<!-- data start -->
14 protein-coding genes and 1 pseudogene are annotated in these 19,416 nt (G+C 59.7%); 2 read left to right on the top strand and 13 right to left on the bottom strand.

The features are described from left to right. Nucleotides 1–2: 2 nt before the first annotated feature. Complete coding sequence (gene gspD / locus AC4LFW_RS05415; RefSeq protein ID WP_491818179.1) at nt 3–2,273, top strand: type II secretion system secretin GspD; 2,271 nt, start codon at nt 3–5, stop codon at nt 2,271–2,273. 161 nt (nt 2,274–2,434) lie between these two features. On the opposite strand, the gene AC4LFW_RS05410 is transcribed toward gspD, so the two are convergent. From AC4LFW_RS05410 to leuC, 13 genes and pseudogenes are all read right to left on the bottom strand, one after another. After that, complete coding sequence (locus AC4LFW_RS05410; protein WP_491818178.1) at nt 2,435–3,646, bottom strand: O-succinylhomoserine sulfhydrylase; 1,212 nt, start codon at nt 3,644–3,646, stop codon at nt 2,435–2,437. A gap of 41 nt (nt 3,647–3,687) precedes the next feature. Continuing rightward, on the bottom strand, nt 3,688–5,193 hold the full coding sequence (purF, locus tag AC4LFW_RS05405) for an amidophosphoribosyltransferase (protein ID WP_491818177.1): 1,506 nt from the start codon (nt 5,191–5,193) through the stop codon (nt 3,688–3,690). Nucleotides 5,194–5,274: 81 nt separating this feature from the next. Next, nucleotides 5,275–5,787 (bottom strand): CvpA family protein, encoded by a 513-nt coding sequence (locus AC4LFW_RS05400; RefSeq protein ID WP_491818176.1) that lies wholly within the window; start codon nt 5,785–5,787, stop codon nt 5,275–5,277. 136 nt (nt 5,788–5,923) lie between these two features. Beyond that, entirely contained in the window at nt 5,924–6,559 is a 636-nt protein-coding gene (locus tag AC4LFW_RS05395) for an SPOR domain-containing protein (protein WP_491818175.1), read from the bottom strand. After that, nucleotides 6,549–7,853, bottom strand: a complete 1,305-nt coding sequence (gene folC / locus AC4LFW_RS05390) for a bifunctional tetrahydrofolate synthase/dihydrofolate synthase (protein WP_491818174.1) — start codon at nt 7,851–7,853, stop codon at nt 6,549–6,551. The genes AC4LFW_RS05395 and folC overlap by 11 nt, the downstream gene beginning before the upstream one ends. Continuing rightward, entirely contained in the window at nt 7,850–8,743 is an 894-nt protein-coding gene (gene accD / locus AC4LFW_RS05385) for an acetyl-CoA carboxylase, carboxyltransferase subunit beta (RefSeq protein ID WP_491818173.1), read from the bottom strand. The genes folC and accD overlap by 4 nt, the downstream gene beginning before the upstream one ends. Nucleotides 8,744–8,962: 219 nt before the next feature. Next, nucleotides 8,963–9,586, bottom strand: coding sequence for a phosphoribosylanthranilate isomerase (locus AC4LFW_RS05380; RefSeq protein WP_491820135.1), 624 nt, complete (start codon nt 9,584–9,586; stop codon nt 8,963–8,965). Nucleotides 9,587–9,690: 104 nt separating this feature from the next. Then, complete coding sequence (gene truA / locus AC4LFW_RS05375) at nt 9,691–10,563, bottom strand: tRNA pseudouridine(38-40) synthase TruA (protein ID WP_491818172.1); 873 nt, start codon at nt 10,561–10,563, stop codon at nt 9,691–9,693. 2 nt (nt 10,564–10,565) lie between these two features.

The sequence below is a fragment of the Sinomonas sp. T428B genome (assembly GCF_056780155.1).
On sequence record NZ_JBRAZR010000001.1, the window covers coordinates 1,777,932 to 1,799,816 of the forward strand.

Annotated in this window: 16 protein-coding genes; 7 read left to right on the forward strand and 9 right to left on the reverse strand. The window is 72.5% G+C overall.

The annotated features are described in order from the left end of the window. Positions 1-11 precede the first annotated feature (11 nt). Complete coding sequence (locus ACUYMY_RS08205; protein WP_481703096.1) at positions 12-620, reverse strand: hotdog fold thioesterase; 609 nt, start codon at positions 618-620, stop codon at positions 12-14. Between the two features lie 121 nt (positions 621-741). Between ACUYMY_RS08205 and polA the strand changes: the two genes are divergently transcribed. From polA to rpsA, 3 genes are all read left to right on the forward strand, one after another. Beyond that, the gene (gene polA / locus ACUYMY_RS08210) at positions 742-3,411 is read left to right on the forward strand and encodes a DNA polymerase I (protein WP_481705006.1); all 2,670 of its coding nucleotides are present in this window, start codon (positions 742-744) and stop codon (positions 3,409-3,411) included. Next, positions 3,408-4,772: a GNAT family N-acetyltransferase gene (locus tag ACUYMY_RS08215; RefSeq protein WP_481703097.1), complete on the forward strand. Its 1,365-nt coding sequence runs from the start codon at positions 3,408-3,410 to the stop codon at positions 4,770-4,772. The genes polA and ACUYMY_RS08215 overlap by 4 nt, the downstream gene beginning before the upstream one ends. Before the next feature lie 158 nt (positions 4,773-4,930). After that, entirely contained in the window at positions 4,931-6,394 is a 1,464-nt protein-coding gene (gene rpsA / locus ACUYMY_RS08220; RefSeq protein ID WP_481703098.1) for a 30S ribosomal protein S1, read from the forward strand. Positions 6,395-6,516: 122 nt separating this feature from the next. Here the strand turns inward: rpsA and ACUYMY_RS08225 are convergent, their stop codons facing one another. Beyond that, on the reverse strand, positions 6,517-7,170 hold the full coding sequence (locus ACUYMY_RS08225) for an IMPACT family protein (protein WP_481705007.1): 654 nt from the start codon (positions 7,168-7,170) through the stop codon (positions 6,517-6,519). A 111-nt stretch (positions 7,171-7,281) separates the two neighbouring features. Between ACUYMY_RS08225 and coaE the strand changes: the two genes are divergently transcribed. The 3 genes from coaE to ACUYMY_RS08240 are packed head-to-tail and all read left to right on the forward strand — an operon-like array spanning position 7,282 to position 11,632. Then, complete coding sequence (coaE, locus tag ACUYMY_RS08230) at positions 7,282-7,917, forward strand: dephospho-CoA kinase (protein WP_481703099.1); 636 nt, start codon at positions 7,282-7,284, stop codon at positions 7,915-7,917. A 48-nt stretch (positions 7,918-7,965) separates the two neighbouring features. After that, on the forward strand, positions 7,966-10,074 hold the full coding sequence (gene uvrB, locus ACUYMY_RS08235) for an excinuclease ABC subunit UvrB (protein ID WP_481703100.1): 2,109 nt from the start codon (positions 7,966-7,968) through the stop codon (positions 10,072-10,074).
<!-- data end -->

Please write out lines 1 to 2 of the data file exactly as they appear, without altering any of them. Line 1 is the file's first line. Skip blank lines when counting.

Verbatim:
14 protein-coding genes and 1 pseudogene are annotated in these 19,416 nt (G+C 59.7%); 2 read left to right on the top strand and 13 right to left on the bottom strand.

The features are described from left to right. Nucleotides 1–2: 2 nt before the first annotated feature. Complete coding sequence (gene gspD / locus AC4LFW_RS05415; RefSeq protein ID WP_491818179.1) at nt 3–2,273, top strand: type II secretion system secretin GspD; 2,271 nt, start codon at nt 3–5, stop codon at nt 2,271–2,273. 161 nt (nt 2,274–2,434) lie between these two features. On the opposite strand, the gene AC4LFW_RS05410 is transcribed toward gspD, so the two are convergent. From AC4LFW_RS05410 to leuC, 13 genes and pseudogenes are all read right to left on the bottom strand, one after another. After that, complete coding sequence (locus AC4LFW_RS05410; protein WP_491818178.1) at nt 2,435–3,646, bottom strand: O-succinylhomoserine sulfhydrylase; 1,212 nt, start codon at nt 3,644–3,646, stop codon at nt 2,435–2,437. A gap of 41 nt (nt 3,647–3,687) precedes the next feature. Continuing rightward, on the bottom strand, nt 3,688–5,193 hold the full coding sequence (purF, locus tag AC4LFW_RS05405) for an amidophosphoribosyltransferase (protein ID WP_491818177.1): 1,506 nt from the start codon (nt 5,191–5,193) through the stop codon (nt 3,688–3,690). Nucleotides 5,194–5,274: 81 nt separating this feature from the next. Next, nucleotides 5,275–5,787 (bottom strand): CvpA family protein, encoded by a 513-nt coding sequence (locus AC4LFW_RS05400; RefSeq protein ID WP_491818176.1) that lies wholly within the window; start codon nt 5,785–5,787, stop codon nt 5,275–5,277. 136 nt (nt 5,788–5,923) lie between these two features. Beyond that, entirely contained in the window at nt 5,924–6,559 is a 636-nt protein-coding gene (locus tag AC4LFW_RS05395) for an SPOR domain-containing protein (protein WP_491818175.1), read from the bottom strand. After that, nucleotides 6,549–7,853, bottom strand: a complete 1,305-nt coding sequence (gene folC / locus AC4LFW_RS05390) for a bifunctional tetrahydrofolate synthase/dihydrofolate synthase (protein WP_491818174.1) — start codon at nt 7,851–7,853, stop codon at nt 6,549–6,551. The genes AC4LFW_RS05395 and folC overlap by 11 nt, the downstream gene beginning before the upstream one ends. Continuing rightward, entirely contained in the window at nt 7,850–8,743 is an 894-nt protein-coding gene (gene accD / locus AC4LFW_RS05385) for an acetyl-CoA carboxylase, carboxyltransferase subunit beta (RefSeq protein ID WP_491818173.1), read from the bottom strand. The genes folC and accD overlap by 4 nt, the downstream gene beginning before the upstream one ends. Nucleotides 8,744–8,962: 219 nt before the next feature. Next, nucleotides 8,963–9,586, bottom strand: coding sequence for a phosphoribosylanthranilate isomerase (locus AC4LFW_RS05380; RefSeq protein WP_491820135.1), 624 nt, complete (start codon nt 9,584–9,586; stop codon nt 8,963–8,965). Nucleotides 9,587–9,690: 104 nt separating this feature from the next. Then, complete coding sequence (gene truA / locus AC4LFW_RS05375) at nt 9,691–10,563, bottom strand: tRNA pseudouridine(38-40) synthase TruA (protein ID WP_491818172.1); 873 nt, start codon at nt 10,561–10,563, stop codon at nt 9,691–9,693. 2 nt (nt 10,564–10,565) lie between these two features.